EDIT: Søren points out that the server CDs are in fact 64 bit. However I think the point made below is still valid for the desktop CDs.
There were a few comments to my latest blog post about the lack of 64-bit CDs in the LoCo CD box, and the reduced number of Kubuntu CDs compared to the number of Ubuntu CDs.
I don’t agree with this critique. As I see it, the CDs are for handing out and passing on to people who are completely new to the Linux / (K)Ubuntu game. These people don’t necessarily know what hardware is in their computer and a question like “Do you have at 64 bit processor?” won’t make sense to them. Worst case scenario the question will make the user feel stupid (not a good starting point for a great user experience with the new software) or the user will answer incorrectly, and will end up with a CD that doesn’t work with their hardware.
Sure, support for huge amounts of ram is nice, but I still think it is rare that the average user has and needs this (yet). And the user who does need it will be aware of the difficulties, and know to either ask the person who hands out the CD or do the research of how to get 64 bit support.
As to the number of Kubuntu vs. Ubuntu CDs I know this is a issue that a lot of people feel very strongly about. But the fact is that the average user who has never used anything else than Microsoft Windows doesn’t know the difference between Gnome and KDE (or the difference between Thunderbird and Evolution or the difference between Emacs and Vi…). The big strength of FOSS is the choices. But that is also one of the weaknesses. When you come along as a new user you are in no way qualified to make the choice between several different software packages, if you have no idea what the differences is. So you need someone else to make that choice for you. And if you find out you prefer another program than the one installed by default, the solution is often not further away than Synaptic or a link on the web: install kubuntu-desktop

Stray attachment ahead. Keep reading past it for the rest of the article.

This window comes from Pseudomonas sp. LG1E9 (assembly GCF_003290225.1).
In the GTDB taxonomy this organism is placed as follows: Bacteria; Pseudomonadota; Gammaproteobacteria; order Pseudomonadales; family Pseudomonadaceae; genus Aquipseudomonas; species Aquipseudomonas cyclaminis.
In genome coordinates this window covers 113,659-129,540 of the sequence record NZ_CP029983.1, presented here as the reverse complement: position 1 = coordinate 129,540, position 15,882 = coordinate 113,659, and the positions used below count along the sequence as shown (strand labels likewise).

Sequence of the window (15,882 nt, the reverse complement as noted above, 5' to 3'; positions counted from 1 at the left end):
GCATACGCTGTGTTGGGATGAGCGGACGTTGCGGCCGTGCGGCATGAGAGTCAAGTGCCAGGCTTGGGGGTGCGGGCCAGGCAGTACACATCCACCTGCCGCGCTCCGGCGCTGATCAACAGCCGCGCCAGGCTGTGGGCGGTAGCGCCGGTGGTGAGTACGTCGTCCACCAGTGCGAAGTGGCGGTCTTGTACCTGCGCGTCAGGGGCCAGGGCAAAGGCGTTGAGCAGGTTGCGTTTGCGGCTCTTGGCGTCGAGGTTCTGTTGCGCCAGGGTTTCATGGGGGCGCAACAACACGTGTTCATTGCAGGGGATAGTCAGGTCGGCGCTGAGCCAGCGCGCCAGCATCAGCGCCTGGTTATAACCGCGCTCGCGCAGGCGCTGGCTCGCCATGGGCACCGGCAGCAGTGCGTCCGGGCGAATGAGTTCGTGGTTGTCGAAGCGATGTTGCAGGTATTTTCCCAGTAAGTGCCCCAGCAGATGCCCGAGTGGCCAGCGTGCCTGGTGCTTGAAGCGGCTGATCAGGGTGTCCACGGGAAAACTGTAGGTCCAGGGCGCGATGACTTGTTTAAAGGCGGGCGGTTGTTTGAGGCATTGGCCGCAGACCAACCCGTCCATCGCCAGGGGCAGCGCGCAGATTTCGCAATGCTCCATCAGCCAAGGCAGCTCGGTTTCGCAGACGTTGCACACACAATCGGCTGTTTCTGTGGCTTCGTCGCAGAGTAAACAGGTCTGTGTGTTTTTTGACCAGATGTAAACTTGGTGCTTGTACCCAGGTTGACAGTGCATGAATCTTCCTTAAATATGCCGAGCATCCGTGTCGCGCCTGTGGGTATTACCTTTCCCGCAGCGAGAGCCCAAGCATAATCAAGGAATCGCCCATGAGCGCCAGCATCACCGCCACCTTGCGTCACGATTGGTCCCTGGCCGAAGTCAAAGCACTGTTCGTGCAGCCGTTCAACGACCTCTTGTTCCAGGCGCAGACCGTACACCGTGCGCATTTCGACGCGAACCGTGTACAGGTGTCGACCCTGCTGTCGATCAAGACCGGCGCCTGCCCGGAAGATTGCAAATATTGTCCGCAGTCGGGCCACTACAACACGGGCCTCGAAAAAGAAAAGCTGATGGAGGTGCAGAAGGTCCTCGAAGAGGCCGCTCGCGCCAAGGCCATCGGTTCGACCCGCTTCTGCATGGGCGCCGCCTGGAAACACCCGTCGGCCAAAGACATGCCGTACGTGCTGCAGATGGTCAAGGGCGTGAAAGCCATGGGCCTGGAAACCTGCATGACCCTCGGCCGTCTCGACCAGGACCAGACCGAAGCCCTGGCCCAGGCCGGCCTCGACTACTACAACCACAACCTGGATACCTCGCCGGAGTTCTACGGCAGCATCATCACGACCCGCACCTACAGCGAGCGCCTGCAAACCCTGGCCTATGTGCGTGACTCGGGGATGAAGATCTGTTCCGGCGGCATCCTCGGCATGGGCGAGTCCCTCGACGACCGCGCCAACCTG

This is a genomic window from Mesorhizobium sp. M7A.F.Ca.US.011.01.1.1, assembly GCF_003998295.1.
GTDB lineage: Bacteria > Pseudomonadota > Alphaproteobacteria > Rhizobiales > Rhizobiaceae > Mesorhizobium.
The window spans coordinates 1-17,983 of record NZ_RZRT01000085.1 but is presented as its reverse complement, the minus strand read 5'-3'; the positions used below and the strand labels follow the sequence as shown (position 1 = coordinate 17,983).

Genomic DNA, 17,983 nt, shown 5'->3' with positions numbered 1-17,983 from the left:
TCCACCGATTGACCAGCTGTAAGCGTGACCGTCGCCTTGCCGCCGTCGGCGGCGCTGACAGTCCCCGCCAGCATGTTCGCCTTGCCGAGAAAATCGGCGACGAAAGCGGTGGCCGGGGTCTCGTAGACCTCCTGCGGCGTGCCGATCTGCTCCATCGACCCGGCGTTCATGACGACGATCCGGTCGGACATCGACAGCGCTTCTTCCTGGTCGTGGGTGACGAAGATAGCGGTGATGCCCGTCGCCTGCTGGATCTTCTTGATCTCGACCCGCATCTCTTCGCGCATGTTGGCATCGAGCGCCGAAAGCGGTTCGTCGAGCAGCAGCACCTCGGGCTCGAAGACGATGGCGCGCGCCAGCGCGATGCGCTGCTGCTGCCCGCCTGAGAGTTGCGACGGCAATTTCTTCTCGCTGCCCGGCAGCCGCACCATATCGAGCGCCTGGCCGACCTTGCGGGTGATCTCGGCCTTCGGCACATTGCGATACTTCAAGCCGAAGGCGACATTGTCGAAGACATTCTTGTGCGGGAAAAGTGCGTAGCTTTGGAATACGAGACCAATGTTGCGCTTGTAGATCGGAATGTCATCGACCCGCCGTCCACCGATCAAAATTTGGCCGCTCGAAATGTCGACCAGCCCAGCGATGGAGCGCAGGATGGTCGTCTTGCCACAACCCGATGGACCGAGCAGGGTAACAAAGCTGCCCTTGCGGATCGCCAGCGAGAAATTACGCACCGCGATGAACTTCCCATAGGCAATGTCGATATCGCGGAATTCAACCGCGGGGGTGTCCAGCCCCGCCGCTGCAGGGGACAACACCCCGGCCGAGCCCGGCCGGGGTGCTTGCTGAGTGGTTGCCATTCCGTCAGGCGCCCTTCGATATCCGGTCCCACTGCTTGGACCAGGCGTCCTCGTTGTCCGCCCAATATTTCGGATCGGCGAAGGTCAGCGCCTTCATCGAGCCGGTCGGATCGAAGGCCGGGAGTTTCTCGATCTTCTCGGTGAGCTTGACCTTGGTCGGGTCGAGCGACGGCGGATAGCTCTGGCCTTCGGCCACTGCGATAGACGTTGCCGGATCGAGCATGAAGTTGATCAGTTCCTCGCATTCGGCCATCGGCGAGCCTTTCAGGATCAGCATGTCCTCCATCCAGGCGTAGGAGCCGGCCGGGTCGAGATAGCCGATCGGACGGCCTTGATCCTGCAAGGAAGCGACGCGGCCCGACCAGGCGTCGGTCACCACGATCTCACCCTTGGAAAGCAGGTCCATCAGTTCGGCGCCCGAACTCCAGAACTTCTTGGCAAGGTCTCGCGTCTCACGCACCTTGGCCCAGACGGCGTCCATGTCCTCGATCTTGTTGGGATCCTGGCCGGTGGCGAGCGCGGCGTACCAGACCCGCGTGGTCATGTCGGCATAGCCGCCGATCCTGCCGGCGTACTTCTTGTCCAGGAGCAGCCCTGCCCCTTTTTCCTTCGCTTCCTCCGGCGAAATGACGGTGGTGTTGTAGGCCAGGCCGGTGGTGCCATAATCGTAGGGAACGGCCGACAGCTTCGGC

(This link installs kde on a Ubuntu system. If I remember correctly it needs to fetch 100MB or more and will make KDE your default desktop environment. If you don’t know what that means, you don’t need to do it.)
That is why I think it is fine that Canonical has chosen to ship more plain Ubuntu CDs than Kubuntu and no 64-bit CDs at all. It limits the number of choices that the use can’t be expected to make anyway. And if you are well informed enough to make the choice you should also be expected to know what to do to get the system you want.
The CDs for the Danish Ubuntu LoCo team arrived today. Less than one week after release. That’s quite fast if you ask me!
The CD box contains 250 regular Ubuntu 9.04 CDs, 75 Kubuntu CDs and 75 server CDs. All i386, there are no 64-bit CDs this time. If you have 64 bit hardware and want a 64 bit OS, hopefully you know how to download that your self.
EDIT:Søren points out that the server CDs are in fact 64 bit.